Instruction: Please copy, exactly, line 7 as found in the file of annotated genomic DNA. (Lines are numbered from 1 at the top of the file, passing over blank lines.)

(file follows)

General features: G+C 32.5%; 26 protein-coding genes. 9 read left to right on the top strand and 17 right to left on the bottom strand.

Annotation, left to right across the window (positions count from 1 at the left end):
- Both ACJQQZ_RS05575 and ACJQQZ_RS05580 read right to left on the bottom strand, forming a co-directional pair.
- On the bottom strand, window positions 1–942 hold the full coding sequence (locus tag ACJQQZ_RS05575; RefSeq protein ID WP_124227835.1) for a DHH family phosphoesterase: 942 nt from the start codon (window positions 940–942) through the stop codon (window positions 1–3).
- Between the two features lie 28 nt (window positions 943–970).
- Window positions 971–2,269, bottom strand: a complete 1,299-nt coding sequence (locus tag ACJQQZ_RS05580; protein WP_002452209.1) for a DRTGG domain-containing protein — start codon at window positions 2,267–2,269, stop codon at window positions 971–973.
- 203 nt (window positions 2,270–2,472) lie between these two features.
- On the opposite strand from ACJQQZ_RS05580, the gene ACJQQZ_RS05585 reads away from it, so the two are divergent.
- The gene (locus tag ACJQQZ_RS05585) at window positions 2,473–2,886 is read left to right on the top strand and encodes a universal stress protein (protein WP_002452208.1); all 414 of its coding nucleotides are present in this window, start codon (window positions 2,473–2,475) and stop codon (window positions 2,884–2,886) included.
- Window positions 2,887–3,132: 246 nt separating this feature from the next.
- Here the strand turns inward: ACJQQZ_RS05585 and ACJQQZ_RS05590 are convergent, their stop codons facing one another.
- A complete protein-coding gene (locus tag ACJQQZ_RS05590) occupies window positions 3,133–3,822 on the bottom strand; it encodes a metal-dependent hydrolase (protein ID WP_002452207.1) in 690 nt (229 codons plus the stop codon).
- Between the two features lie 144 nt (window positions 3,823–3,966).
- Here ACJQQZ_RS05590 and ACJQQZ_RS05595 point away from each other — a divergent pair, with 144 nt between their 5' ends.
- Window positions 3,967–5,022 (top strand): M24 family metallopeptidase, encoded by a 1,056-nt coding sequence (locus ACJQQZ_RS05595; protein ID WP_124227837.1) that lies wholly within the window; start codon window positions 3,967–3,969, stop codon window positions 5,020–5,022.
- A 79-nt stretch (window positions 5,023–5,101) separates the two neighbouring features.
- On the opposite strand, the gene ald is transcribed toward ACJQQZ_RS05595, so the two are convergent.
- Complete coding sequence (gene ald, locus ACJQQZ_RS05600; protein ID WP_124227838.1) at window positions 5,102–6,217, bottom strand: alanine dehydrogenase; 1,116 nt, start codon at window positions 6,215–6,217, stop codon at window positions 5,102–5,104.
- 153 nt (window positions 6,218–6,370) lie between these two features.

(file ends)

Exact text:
- 203 nt (window positions 2,270–2,472) lie between these two features.